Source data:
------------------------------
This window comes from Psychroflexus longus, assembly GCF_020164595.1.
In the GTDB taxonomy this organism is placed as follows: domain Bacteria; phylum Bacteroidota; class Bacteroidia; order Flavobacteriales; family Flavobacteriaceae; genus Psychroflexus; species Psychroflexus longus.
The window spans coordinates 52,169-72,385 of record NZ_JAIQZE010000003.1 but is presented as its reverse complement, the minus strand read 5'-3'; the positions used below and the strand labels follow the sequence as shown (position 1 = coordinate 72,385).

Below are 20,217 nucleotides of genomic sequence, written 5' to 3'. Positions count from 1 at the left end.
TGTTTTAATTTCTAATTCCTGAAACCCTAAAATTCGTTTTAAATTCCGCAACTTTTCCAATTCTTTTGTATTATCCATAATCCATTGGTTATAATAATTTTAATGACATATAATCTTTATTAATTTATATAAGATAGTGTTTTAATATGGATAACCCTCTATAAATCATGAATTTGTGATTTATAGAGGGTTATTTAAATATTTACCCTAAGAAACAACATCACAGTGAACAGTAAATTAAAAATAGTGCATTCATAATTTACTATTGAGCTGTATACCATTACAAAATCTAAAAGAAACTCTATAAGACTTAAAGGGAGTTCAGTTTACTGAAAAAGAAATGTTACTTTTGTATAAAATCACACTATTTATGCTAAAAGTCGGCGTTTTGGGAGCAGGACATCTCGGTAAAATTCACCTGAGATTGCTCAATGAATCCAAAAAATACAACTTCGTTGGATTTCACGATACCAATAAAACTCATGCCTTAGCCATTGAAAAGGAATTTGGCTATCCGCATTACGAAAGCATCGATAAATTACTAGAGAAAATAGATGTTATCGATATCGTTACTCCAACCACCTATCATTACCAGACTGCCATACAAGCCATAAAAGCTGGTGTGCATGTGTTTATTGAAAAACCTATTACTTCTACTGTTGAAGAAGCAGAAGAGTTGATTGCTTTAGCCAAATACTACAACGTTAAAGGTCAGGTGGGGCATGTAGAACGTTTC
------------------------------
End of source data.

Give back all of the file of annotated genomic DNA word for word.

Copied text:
This window comes from Psychroflexus longus, assembly GCF_020164595.1.
In the GTDB taxonomy this organism is placed as follows: domain Bacteria; phylum Bacteroidota; class Bacteroidia; order Flavobacteriales; family Flavobacteriaceae; genus Psychroflexus; species Psychroflexus longus.
The window spans coordinates 52,169-72,385 of record NZ_JAIQZE010000003.1 but is presented as its reverse complement, the minus strand read 5'-3'; the positions used below and the strand labels follow the sequence as shown (position 1 = coordinate 72,385).

Below are 20,217 nucleotides of genomic sequence, written 5' to 3'. Positions count from 1 at the left end.
TGTTTTAATTTCTAATTCCTGAAACCCTAAAATTCGTTTTAAATTCCGCAACTTTTCCAATTCTTTTGTATTATCCATAATCCATTGGTTATAATAATTTTAATGACATATAATCTTTATTAATTTATATAAGATAGTGTTTTAATATGGATAACCCTCTATAAATCATGAATTTGTGATTTATAGAGGGTTATTTAAATATTTACCCTAAGAAACAACATCACAGTGAACAGTAAATTAAAAATAGTGCATTCATAATTTACTATTGAGCTGTATACCATTACAAAATCTAAAAGAAACTCTATAAGACTTAAAGGGAGTTCAGTTTACTGAAAAAGAAATGTTACTTTTGTATAAAATCACACTATTTATGCTAAAAGTCGGCGTTTTGGGAGCAGGACATCTCGGTAAAATTCACCTGAGATTGCTCAATGAATCCAAAAAATACAACTTCGTTGGATTTCACGATACCAATAAAACTCATGCCTTAGCCATTGAAAAGGAATTTGGCTATCCGCATTACGAAAGCATCGATAAATTACTAGAGAAAATAGATGTTATCGATATCGTTACTCCAACCACCTATCATTACCAGACTGCCATACAAGCCATAAAAGCTGGTGTGCATGTGTTTATTGAAAAACCTATTACTTCTACTGTTGAAGAAGCAGAAGAGTTGATTGCTTTAGCCAAATACTACAACGTTAAAGGTCAGGTGGGGCATGTAGAACGTTTC